Objects of this size, configuration, and movement could startle, frighten, and/or disturb birds causing disruption of normal feeding, reproduction, and nesting behavior. Several species, including nesting species such as black skimmer, least tern, snowy plover, ospreys, and eagles are vulnerable to this type of disturbance at Gulf Islands National Seashore. As a result, use of these devices essentially closes and constricts available habitat to bird nesting and feeding. This precludes full use of available habitat, which is prime habitat for nesting birds. In addition, these devices could cause a hazard to park visitors using these beaches during high-visitation times of year.

Less restrictive measures would not provide sufficient protection to wildlife and threatened and endangered species.
Balloons shall not be brought, displayed, or released within the National Seashore.

Determination: Wildlife (i.e., sea turtles) can mistake accidentally released balloons as food when balloons deflate and appear in park waters. Deflated balloons often result in entanglement or cause choking hazards.

Less restrictive measures would not provide sufficient protection to wildlife and threatened and endangered species.
Picnicking is allowed in the National Seashore except in the following locations and in accordance with the following conditions:

a. The interior of Fort Barrancas, Advanced Redoubt, Fort Pickens, and Fort Massachusetts.

b. Mechanical devices (including coolers with wheels, carts, or anything with wheels) or motorized devices are prohibited within the Wilderness areas on Horn and Petit Bois Islands.

Determination: The interior of these fortifications is closed to picnicking so as not to interfere with guided tours of the forts or to intrude on the historical character the Seashore attempts to maintain.

Horn Island and Petit Bois Island are designated wilderness areas of the National Seashore. Wilderness areas is where the earth and its community of life are untrammeled by man, where man himself is a visitor who does not remain. An area of wilderness is further defined to mean an area of undeveloped Federal land retaining its primeval character and influence, without permanent improvements or human habitation, which is protected and managed to preserve its natural conditions, and which generally appears to have been affected primarily by the forces of nature, with the imprint of man’s work substantially unnoticeable; has outstanding opportunities for solitude or a backcountry and unconfined type of recreation.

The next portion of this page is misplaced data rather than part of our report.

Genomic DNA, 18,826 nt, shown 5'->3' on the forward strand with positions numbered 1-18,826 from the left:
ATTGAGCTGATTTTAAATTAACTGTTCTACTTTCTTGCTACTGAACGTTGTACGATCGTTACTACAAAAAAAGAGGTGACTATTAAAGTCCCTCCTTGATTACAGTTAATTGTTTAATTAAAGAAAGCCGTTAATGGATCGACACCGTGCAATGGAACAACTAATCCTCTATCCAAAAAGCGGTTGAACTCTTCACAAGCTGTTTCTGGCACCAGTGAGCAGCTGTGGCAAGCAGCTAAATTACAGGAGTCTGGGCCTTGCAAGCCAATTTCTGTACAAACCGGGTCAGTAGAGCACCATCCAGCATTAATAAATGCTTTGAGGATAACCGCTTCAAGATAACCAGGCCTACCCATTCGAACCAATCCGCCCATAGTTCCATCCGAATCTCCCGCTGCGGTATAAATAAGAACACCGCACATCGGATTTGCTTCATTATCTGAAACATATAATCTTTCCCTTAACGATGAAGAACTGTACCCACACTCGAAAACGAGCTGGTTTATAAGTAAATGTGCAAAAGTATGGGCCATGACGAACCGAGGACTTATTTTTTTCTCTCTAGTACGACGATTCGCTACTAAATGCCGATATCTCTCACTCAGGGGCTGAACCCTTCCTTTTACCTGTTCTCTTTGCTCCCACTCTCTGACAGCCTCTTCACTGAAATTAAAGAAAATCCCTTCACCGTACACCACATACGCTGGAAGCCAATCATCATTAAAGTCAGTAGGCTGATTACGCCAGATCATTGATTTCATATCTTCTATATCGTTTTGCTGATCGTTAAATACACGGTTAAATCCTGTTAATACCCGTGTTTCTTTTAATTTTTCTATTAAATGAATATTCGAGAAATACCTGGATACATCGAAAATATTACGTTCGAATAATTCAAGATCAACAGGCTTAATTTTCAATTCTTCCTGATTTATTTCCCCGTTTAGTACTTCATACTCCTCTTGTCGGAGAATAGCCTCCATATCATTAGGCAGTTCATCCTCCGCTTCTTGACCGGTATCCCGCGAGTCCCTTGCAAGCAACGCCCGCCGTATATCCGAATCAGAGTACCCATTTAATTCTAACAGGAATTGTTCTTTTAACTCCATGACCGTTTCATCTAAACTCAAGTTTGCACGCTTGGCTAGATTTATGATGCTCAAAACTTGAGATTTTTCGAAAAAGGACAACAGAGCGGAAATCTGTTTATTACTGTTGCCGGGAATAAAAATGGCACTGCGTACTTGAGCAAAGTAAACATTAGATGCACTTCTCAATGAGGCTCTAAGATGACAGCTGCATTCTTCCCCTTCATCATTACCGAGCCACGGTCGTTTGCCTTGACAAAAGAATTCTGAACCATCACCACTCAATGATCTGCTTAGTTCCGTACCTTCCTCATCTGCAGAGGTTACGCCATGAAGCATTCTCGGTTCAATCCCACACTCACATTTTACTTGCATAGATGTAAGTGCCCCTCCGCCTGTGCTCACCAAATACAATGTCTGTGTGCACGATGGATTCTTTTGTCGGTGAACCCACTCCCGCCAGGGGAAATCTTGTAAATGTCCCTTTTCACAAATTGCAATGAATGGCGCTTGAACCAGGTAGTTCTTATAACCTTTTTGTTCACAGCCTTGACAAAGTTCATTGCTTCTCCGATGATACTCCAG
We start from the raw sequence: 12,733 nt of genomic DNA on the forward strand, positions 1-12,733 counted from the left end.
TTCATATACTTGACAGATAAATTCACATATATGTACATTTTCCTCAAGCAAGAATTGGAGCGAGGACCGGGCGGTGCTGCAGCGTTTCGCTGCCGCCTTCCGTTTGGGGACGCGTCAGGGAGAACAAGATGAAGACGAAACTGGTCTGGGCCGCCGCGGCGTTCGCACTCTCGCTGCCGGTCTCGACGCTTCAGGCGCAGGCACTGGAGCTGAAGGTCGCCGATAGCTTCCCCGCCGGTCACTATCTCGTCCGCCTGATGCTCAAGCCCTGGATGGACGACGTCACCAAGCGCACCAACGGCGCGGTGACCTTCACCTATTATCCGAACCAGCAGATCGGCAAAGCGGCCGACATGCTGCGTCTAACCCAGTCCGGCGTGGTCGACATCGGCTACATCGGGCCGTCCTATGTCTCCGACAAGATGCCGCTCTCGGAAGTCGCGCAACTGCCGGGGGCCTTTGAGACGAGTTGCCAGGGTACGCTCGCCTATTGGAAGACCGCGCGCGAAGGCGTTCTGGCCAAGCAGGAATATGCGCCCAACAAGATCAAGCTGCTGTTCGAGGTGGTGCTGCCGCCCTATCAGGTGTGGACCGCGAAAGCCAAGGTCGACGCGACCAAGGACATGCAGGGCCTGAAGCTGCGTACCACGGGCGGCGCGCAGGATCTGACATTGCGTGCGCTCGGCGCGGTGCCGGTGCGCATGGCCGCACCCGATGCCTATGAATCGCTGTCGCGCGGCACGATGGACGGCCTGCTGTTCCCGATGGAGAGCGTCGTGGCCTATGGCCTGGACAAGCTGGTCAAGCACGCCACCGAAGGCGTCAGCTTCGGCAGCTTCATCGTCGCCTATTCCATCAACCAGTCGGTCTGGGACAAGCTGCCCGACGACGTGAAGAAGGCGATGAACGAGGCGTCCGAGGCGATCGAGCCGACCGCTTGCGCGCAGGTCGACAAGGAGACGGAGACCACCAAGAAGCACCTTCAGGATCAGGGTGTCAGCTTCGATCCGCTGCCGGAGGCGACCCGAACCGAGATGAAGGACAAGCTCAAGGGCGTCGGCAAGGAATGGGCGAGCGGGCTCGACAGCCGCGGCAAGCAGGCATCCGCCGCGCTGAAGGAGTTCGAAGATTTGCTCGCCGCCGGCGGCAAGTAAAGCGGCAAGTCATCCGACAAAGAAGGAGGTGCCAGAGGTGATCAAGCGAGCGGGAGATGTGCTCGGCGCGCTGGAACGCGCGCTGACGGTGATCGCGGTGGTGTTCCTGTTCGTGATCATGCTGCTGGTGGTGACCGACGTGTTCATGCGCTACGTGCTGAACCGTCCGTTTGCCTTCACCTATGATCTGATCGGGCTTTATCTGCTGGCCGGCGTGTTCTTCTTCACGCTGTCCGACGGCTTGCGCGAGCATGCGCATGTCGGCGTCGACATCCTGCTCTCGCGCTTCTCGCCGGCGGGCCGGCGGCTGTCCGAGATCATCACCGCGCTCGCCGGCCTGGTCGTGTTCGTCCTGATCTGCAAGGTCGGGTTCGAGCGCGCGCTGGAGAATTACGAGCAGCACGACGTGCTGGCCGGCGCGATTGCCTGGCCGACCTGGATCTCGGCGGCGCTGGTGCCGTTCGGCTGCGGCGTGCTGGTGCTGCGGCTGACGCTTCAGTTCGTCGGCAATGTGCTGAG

Less restrictive measures would not provide the type of venue the Seashore attempts to maintain for the education of visitors or meet the requirements of Designated Wilderness.
Commercial filming is allowed in accordance with the following conditions:

a. The following types of filming activities may occur in areas open to the public without a permit and without advance notice to the National Park Service:
1. Outdoor filming activities outside of areas managed as wilderness involving 5-persons or less and equipment that will be hand carried at all times except for small tripods used to hold cameras.

b. The organizer of any other type of filming activity must provide written notice to the Superintendent at least 10-days prior to the start of the proposed activity. Based upon the information provided, the Superintendent may require the organizer to apply for and obtain a permit, if necessary, to:
1. Maintain public health and safety,
2. Protect environmental or scenic values,
3. Protect natural or cultural resources,
4. Allow for equitable allocation and use of facilities, or
5. Avoid conflict among visitor use activities.